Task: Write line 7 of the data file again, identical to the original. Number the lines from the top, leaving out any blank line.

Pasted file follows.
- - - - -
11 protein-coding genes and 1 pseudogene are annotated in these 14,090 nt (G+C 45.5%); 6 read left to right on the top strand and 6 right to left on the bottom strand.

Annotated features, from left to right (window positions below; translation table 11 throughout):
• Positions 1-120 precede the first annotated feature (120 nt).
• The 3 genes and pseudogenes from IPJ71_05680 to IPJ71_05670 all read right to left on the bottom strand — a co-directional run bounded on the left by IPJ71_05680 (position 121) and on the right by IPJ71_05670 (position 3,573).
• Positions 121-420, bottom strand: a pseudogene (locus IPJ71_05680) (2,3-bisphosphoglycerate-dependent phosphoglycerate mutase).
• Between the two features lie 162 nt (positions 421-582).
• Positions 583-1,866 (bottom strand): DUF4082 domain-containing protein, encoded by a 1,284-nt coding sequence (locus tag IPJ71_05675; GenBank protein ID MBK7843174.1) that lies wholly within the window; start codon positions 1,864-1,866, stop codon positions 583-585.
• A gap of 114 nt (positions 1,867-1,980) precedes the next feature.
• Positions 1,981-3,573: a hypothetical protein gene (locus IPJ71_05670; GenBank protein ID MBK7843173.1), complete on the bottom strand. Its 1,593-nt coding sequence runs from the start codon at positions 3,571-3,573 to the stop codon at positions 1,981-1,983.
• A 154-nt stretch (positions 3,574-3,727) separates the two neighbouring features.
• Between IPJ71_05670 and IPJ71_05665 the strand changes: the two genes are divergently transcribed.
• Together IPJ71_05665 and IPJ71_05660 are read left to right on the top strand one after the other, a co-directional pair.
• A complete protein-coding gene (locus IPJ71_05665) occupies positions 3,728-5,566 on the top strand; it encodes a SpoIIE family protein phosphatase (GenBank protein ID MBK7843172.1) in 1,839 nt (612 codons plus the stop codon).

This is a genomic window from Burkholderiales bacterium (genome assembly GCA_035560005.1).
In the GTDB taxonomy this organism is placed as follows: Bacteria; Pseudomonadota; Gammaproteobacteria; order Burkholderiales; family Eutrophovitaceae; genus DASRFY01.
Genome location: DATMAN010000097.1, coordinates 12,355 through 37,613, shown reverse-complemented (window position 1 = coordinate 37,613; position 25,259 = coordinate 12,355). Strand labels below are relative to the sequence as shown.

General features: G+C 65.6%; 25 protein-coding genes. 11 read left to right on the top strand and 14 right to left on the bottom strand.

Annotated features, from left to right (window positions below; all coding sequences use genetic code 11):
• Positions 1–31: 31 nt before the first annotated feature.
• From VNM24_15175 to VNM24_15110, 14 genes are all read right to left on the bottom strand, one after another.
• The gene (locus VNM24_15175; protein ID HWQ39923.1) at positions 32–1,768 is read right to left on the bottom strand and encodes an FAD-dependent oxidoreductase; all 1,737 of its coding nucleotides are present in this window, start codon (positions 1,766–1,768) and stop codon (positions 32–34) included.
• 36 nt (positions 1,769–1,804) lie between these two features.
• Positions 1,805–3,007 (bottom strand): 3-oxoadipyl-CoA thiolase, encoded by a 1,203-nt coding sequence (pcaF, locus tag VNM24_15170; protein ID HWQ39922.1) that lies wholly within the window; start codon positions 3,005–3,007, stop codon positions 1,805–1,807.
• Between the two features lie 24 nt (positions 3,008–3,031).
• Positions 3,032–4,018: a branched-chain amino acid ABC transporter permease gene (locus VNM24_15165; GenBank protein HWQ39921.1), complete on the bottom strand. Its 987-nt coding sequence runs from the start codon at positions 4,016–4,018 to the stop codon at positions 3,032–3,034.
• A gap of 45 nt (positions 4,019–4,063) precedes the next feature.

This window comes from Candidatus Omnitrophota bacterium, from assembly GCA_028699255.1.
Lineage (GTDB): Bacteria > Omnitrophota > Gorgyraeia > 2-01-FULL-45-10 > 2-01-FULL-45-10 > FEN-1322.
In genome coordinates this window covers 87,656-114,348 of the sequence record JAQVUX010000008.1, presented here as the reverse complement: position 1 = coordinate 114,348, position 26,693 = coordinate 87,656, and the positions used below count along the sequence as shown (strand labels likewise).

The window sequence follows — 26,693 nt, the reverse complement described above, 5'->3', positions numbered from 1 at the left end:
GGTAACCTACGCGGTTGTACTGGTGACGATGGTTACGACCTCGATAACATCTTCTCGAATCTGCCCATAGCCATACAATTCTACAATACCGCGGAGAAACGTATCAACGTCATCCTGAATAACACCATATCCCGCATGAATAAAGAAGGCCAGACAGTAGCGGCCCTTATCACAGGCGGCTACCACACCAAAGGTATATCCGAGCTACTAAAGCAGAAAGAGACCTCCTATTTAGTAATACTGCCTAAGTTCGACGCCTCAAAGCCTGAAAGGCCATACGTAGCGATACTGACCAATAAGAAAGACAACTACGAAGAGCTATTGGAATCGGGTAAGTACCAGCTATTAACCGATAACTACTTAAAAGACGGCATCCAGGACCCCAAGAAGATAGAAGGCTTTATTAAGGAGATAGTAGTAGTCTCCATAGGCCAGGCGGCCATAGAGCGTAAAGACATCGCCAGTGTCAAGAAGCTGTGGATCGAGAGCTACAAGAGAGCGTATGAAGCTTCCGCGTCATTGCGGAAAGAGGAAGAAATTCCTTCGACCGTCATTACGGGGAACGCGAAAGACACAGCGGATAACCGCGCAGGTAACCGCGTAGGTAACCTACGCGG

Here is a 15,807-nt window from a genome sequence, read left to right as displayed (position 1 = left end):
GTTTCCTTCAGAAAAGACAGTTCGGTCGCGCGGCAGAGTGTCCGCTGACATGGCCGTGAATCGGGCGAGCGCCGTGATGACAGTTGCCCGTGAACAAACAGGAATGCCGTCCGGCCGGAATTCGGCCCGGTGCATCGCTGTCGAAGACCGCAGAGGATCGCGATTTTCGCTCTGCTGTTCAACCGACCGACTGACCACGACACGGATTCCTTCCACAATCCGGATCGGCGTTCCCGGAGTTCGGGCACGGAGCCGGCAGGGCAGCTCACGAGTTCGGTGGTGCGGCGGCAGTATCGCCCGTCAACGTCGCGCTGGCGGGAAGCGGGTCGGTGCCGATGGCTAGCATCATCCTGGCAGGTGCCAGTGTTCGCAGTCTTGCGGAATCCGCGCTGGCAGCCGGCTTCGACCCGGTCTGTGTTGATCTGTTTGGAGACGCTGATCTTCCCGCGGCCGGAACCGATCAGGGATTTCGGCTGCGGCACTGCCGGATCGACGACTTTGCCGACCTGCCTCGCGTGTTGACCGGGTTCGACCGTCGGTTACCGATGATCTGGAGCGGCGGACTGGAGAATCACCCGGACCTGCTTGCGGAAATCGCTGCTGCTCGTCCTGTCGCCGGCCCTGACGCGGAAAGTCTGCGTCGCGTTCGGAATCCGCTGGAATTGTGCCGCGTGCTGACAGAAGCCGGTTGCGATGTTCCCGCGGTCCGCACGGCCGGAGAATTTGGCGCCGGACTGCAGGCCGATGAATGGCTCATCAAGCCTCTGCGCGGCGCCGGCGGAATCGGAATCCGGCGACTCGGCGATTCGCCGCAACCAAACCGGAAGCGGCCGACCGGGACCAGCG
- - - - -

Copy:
• Positions 583-1,866 (bottom strand): DUF4082 domain-containing protein, encoded by a 1,284-nt coding sequence (locus tag IPJ71_05675; GenBank protein ID MBK7843174.1) that lies wholly within the window; start codon positions 1,864-1,866, stop codon positions 583-585.